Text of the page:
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Report: Frigo using cutting edge ‘blood modifier’

The banned substance found in the personal belongings of sacked Italian rider Dario Frigo is used to regulate blood, according to the Italian press Sunday. Frigo was banned from all further participation in the Tour of Italy and sacked by his Fassa Bartolo team on Friday two days before the end of the three-week race when he was in the runners-up spot behind ultimate winner Gilberto Simoni. The name of the substance is Emassist, "a synthetic haemoglobin modifier, created by a genetic genius", according to the medical explanation for the drug on Sunday by Pierluigi Fiorella, a heart

By VeloNews Interactive wire services, copyright AFP2001

The banned substance found in the personal belongings of sacked Italian rider Dario Frigo is used to regulate blood, according to the Italian press Sunday.

Frigo was banned from all further participation in the Tour of Italy and sacked by his Fassa Bartolo team on Friday two days before the end of the three-week race when he was in the runners-up spot behind ultimate winner Gilberto Simoni.

The name of the substance is Emassist, “a synthetic haemoglobin modifier, created by a genetic genius”, according to the medical explanation for the drug on Sunday by Pierluigi Fiorella, a heart specialist and member of the Italian Cycling and Athletic Federations medical commission.

Emmasist is not available in Italy, according to Italian agency ANSA. However it can be bought in Switzerland and the United States, according to a specialist, and mostly via the Internet.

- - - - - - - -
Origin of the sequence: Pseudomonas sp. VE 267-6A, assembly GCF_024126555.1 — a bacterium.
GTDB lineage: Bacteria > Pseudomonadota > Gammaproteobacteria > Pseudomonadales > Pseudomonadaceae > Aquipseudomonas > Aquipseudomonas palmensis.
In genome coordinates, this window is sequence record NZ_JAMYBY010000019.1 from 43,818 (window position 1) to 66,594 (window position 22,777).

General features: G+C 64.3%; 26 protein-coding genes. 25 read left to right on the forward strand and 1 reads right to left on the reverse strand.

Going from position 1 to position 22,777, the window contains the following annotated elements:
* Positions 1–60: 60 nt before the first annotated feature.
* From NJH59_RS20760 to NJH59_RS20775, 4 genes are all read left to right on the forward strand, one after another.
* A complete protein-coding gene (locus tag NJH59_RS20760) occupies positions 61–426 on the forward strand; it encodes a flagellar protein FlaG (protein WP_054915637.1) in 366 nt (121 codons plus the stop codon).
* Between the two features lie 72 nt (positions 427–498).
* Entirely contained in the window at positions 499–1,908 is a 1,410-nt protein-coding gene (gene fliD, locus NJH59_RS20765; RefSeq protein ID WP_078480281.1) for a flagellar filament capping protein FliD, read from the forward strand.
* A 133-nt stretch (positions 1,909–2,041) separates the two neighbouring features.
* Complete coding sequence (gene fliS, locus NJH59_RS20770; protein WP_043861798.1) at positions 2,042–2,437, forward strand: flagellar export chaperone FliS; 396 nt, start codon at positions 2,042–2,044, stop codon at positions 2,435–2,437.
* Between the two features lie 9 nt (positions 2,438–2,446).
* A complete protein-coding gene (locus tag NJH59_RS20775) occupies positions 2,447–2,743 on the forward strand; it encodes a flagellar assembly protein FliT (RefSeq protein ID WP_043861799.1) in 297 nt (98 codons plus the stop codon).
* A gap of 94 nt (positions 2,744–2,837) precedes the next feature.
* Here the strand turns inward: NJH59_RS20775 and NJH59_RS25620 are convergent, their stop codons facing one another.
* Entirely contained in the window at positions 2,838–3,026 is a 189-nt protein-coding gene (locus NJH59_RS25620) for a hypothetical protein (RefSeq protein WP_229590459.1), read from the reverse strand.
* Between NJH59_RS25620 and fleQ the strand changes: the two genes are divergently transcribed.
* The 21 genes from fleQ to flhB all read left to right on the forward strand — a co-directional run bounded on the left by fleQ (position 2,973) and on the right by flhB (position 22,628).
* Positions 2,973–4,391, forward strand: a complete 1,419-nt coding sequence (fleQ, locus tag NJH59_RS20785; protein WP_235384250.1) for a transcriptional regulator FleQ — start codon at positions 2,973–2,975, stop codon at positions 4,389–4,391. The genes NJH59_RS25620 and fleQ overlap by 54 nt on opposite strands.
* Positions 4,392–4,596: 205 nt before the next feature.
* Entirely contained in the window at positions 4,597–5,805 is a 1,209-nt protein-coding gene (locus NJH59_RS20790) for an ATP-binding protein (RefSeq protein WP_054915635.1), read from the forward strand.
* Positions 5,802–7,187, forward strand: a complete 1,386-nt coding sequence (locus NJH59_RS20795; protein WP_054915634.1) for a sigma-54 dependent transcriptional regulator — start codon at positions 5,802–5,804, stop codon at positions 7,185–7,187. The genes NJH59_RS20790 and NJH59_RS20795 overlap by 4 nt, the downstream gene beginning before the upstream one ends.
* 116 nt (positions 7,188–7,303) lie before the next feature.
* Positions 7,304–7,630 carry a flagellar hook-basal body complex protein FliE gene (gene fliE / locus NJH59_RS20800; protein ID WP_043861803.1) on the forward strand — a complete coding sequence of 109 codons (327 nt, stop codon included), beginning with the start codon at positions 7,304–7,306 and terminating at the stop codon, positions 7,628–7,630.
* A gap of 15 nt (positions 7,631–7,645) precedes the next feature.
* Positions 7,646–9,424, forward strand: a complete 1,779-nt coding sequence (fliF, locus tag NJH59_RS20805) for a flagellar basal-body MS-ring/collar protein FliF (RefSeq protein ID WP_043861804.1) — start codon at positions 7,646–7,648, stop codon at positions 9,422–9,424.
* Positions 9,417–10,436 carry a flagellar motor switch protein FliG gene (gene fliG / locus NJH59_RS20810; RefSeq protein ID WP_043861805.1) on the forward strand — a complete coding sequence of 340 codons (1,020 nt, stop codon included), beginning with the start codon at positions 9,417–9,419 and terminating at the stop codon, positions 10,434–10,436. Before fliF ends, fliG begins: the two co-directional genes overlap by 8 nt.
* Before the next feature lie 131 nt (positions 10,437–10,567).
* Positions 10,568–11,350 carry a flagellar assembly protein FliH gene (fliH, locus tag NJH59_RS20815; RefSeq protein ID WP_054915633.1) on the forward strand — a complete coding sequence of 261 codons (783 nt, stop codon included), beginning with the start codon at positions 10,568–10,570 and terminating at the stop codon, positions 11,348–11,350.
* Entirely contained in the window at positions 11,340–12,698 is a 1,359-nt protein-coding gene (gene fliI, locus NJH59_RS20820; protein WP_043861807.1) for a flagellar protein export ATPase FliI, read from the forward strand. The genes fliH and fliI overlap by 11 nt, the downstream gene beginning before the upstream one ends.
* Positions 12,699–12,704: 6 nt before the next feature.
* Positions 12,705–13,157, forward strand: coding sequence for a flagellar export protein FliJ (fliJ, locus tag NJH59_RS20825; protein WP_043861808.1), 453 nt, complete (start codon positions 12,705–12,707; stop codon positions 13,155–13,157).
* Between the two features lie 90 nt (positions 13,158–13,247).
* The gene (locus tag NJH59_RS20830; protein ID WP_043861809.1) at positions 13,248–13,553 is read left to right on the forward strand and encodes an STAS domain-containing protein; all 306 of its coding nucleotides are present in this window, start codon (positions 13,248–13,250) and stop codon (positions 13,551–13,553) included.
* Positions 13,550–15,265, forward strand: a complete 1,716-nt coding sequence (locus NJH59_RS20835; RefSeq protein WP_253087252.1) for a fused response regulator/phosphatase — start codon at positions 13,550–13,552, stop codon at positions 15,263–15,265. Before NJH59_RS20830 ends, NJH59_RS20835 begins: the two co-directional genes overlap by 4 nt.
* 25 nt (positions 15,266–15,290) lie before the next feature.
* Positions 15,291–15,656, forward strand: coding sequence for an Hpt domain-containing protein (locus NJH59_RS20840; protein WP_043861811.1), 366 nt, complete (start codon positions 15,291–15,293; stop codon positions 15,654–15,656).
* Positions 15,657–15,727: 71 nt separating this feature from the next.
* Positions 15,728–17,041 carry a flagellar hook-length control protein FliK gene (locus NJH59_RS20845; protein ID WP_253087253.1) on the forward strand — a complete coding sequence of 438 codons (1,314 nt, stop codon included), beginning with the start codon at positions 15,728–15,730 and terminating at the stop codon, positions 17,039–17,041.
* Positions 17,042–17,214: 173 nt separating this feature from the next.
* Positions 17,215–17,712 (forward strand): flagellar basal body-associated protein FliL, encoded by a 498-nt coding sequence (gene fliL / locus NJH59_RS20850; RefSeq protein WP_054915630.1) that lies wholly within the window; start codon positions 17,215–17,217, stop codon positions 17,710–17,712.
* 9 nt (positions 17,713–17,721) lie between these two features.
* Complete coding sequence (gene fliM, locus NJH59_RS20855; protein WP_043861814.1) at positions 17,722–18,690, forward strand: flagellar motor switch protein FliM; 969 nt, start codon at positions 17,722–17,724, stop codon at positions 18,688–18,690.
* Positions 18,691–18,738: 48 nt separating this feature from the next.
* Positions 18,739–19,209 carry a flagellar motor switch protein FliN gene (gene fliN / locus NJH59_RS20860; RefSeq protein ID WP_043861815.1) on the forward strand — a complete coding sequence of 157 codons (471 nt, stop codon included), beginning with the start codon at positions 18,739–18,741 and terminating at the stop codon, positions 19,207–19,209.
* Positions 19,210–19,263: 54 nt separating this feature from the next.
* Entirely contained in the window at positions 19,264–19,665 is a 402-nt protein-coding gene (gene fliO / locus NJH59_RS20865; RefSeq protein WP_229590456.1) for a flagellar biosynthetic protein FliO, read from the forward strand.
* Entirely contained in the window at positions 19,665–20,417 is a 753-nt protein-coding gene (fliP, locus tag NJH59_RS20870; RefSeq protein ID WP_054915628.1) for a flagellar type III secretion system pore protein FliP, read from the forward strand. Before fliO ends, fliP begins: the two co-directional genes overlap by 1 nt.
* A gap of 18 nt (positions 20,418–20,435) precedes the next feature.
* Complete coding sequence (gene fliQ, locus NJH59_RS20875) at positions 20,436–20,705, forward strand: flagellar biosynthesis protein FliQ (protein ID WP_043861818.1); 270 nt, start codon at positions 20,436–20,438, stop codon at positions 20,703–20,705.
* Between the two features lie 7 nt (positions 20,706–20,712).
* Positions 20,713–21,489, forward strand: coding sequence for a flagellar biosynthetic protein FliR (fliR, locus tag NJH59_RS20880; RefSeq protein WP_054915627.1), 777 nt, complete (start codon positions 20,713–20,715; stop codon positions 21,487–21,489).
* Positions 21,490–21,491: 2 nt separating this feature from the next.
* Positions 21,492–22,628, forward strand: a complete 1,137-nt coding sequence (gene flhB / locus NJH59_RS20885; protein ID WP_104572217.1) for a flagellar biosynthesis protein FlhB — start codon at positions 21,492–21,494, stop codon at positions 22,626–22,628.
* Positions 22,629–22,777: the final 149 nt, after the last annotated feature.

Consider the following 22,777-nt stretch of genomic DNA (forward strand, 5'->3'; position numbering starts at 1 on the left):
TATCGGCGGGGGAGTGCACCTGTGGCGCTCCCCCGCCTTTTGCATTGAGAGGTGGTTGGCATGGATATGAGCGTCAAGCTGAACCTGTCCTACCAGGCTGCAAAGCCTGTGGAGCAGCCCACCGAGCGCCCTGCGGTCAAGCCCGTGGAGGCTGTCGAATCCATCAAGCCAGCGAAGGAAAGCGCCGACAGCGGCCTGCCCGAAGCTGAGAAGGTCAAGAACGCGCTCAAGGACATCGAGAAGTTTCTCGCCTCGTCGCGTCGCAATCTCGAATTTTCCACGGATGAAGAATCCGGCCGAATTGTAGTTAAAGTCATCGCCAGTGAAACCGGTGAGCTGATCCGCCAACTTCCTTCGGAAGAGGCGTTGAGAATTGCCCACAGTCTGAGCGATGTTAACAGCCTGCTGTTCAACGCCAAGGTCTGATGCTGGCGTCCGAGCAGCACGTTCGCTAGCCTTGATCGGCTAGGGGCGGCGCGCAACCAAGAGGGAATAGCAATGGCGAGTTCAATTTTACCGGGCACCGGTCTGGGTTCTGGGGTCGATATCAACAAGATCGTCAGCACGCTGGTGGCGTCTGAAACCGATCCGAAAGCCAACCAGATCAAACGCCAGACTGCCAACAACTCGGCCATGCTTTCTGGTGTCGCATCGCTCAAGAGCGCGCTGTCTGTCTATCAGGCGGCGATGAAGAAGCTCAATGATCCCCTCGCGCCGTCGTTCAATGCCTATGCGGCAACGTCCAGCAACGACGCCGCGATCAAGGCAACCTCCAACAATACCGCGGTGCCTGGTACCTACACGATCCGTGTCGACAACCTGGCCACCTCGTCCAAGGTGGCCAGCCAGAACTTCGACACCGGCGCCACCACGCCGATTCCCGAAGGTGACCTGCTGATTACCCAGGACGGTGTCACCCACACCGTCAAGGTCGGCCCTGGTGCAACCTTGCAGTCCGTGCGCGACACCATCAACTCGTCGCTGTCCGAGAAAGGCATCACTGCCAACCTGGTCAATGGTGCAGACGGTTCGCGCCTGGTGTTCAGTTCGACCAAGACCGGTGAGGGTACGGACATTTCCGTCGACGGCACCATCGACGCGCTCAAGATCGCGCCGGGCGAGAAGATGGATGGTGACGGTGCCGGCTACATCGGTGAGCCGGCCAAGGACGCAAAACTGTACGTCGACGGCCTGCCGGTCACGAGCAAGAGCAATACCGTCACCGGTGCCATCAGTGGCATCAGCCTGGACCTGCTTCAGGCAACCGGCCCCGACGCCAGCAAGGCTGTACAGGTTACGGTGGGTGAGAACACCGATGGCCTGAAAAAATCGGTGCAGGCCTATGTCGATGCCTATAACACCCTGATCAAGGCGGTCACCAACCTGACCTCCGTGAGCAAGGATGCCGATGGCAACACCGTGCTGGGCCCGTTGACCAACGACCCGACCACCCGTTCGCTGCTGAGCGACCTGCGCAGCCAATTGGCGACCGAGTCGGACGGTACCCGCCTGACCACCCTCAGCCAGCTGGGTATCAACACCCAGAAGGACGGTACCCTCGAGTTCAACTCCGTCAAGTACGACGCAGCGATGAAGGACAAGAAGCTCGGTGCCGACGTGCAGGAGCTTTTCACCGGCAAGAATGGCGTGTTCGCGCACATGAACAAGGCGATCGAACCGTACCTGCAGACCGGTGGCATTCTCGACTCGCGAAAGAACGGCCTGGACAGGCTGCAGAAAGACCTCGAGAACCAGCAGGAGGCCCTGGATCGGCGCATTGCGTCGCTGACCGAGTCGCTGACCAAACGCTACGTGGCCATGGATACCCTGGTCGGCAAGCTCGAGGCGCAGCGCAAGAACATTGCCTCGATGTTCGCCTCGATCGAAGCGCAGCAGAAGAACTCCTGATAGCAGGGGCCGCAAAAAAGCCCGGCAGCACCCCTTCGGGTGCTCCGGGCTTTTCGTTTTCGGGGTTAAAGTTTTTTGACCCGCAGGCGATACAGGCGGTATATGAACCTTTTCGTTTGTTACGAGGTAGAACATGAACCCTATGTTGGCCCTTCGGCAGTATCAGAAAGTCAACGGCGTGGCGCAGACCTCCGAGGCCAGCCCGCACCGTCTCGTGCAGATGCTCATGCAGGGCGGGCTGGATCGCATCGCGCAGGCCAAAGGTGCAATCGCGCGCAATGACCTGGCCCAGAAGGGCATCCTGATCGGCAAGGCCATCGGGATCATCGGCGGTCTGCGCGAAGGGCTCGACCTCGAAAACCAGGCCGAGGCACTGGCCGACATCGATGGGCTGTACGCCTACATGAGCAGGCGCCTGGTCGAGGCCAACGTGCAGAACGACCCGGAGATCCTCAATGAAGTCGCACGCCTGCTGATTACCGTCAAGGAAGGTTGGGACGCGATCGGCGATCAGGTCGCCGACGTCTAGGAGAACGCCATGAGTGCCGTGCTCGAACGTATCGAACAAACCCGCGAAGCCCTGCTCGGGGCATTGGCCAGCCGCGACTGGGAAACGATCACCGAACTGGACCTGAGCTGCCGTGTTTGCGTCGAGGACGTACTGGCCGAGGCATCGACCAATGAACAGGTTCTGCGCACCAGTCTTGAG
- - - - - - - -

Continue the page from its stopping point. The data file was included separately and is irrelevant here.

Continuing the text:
The 27-year-old has admitted that he was in possession of banned products when police and drugs squad officers ransacked riders and teams’ hotels on Wednesday night in San Remo.

Now almost half the riders competing in the Giro are under the scrutiny of judicial investigators. Seventy names of riders are said to be on the list of Florence magistrates who are at the forefront of the judicial action.

It is expected that the names of the first three riders will be named on Monday. The majority of riders who are at risk of legal action are suspected of possession of stimulants of the caffeine variety.

But “harder” substances have been found, several newspapers report, and it appears that one rider may have aided the inquiry by expressing his guilt and co-operating with investigators.

Earlier Frigo said he would help in any investigation, said: “I am not running away from my responsibilities, I will speak.”